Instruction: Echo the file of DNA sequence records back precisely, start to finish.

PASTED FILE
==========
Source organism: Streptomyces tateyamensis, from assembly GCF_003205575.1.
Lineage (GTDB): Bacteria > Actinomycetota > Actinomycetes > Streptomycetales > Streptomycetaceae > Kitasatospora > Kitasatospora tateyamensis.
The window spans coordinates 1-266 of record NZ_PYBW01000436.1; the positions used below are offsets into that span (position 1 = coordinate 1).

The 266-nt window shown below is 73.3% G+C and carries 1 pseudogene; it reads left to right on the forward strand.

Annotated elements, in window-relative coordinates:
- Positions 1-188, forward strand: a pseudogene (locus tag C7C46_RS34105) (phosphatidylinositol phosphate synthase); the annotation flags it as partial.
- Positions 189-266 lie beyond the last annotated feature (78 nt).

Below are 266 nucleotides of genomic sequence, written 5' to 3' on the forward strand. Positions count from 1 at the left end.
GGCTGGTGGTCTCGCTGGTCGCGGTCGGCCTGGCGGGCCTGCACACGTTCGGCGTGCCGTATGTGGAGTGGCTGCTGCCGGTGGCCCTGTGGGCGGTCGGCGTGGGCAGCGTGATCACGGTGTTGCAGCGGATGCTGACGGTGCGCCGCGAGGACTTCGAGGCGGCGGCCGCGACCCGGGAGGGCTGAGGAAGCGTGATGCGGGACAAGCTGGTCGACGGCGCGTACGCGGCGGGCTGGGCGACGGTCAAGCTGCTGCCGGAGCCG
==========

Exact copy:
Source organism: Streptomyces tateyamensis, from assembly GCF_003205575.1.
Lineage (GTDB): Bacteria > Actinomycetota > Actinomycetes > Streptomycetales > Streptomycetaceae > Kitasatospora > Kitasatospora tateyamensis.
The window spans coordinates 1-266 of record NZ_PYBW01000436.1; the positions used below are offsets into that span (position 1 = coordinate 1).

The 266-nt window shown below is 73.3% G+C and carries 1 pseudogene; it reads left to right on the forward strand.

Annotated elements, in window-relative coordinates:
- Positions 1-188, forward strand: a pseudogene (locus tag C7C46_RS34105) (phosphatidylinositol phosphate synthase); the annotation flags it as partial.
- Positions 189-266 lie beyond the last annotated feature (78 nt).

Below are 266 nucleotides of genomic sequence, written 5' to 3' on the forward strand. Positions count from 1 at the left end.
GGCTGGTGGTCTCGCTGGTCGCGGTCGGCCTGGCGGGCCTGCACACGTTCGGCGTGCCGTATGTGGAGTGGCTGCTGCCGGTGGCCCTGTGGGCGGTCGGCGTGGGCAGCGTGATCACGGTGTTGCAGCGGATGCTGACGGTGCGCCGCGAGGACTTCGAGGCGGCGGCCGCGACCCGGGAGGGCTGAGGAAGCGTGATGCGGGACAAGCTGGTCGACGGCGCGTACGCGGCGGGCTGGGCGACGGTCAAGCTGCTGCCGGAGCCG